KIGALI / GENEVA – United Nations Special Rapporteur Maina Kiai commended the Rwandan Government on its economic development in the 20 years since the 1994 genocide, but urged that undue restrictions on the freedoms of peaceful assembly and association be lifted so that the country can expand its achievements to the fields of multiparty democracy and human rights.
“I commend Rwanda for its remarkable progress in developing infrastructure, building institutions and ensuring stability and security over the past 20 years,” Mr Kiai said* at the end of his first official visit to the country. “These efforts have laid the foundation for a bright future for Rwanda.”
“The next step is to build upon that foundation by developing a true multiparty democracy and allowing space for peaceful dissent,” stressed the independent expert charged by the UN Human Rights Council to monitor and promote the realization of the rights to freedom of peaceful assembly and of association worldwide.
Freedom of peaceful assembly
The Rwandan Constitution guarantees freedom of peaceful assembly, but the Special Rapporteur said he found that in practice, peaceful protests criticising government policies were generally not allowed. He also noted a “contradiction in requiring both prior notification and authorisation, paving the way for arbitrary decisions by the authorities.”
“Let me emphasize that peaceful assemblies should not be feared,” the human rights expert said. “Rather they should be encouraged. There is value in expressing disagreement and differences peacefully and publicly.”
Freedom of association
Rwanda’s constitution also guarantees the right to freedom of association, but Mr Kiai said that in practice, there are onerous obstacles to registration, limits on civil society’s freedom to operate in certain fields, and government interference in the internal affairs of groups deemed too critical of official policy.
The Special Rapporteur also noted concern from many people that the body charged with regulating local NGOs, the Rwanda Governance Board (RGB), interfered in the internal affairs of some organizations.
“The independence and ability of associations to run their internal affairs without external interference is of paramount importance in the exercise of the right to freedom of association,” he said. “I see no justification for RGB involving itself in leadership wrangles within local NGOs.”
The independent expert drew attention to the “striking difference between the registration process for NGOs and businesses.” Civil society groups can take months to register, while businesses can be formed in six hours or less.
“The ease with which businesses can be registered and operate in Rwanda is notable. It is one reason for the country’s economic transformation,” Mr Kiai said. “A similar approach to the civil society sector would yield significant economic, social and political dividends, allowing for innovation and creativity.”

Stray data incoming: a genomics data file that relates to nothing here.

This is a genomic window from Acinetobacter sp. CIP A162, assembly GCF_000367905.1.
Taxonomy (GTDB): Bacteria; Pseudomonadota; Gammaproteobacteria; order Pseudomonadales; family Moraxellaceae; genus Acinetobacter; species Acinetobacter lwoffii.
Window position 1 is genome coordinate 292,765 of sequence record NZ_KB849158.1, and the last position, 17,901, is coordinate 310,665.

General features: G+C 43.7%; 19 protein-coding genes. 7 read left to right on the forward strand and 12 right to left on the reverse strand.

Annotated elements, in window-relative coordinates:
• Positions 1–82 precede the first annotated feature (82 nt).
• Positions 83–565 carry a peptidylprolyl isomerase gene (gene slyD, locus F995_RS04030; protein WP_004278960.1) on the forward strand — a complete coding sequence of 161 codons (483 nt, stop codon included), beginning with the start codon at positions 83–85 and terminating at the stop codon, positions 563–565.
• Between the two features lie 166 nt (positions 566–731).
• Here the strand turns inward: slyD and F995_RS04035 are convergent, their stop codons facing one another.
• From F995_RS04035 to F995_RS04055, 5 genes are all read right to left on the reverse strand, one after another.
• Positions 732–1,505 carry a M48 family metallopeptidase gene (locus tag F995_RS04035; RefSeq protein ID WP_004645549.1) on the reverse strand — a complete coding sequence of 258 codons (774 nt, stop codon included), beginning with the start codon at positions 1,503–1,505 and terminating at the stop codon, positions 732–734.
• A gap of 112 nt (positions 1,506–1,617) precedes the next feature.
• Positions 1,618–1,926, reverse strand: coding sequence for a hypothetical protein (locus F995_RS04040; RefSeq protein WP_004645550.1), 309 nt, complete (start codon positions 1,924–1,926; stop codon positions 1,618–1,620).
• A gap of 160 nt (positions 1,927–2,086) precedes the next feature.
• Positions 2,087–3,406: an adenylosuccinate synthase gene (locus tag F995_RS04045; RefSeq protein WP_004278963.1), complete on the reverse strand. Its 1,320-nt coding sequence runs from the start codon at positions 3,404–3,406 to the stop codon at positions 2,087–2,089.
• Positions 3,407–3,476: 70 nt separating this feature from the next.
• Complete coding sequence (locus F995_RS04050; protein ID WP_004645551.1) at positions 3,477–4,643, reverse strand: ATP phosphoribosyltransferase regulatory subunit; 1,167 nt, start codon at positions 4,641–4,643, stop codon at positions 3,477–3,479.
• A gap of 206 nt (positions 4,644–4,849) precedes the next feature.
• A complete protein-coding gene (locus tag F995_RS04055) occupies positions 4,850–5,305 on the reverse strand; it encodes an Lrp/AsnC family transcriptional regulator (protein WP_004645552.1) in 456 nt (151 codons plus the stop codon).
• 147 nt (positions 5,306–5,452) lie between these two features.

The Special Rapporteur observed “a lack of space” for individuals to express dissenting views in the political realm, due to the Government favouring a type of “consensus politics” that strongly discourages public criticism. Registration of political parties, he said, is also “long, laborious and, in far too many instances, arbitrary.” The Green Party, for example, spent four years securing its registration. Other key opposition parties remain unregistered.
“Every dissenting political leader who rejects this consensus approach appears to get into legal trouble, with the most common charges being denying the genocide, sectarianism, corruption, and even spreading rumours,” Kiai said. “In all such cases, these politicians are accused of violence or having links with violent groups. This sends a chilling and unacceptable message that peaceful public disagreement with the Government is equivalent to criminality.”
The human rights expert highlighted the cases of Ms Victoire Ingabire, Mr Sylvain Sibomana and Mr Anselme Mutuyimana from the FDU Inkingi, an opposition party that has been unable to register to date, as well as of Mr Bernard Ntaganda from the PS Imberakuri. They have all been sentenced from four to fifteen years in prison on similar charges.
During his eight-day visit, Mr Kiai met State officials, members of the judiciary and of Parliament, representatives of the National Human rights Commission, members of civil society, and the diplomatic community.
The Special Rapporteur will present a final report on his visit to the Human Rights Council during its 26th session in June 2014.
The Special Rapporteur’s full statement at the conclusion of his visit to Rwanda is available here.
Below is a list of selected media coverage of Maina Kiai’s visit to Rwanda:
“Rwanda sending ‘chilling message’ to dissenters – U.N. rapporteur,” Reuters, Jan. 27, 2014.
“UN rights rapporteur gives grim Rwanda assessment,” Associated Press via the Washington Post, Jan. 27, 2014.
“Gov’t dismisses UN Special rapporteur Report,” News of Rwanda Jan. 29, 2014.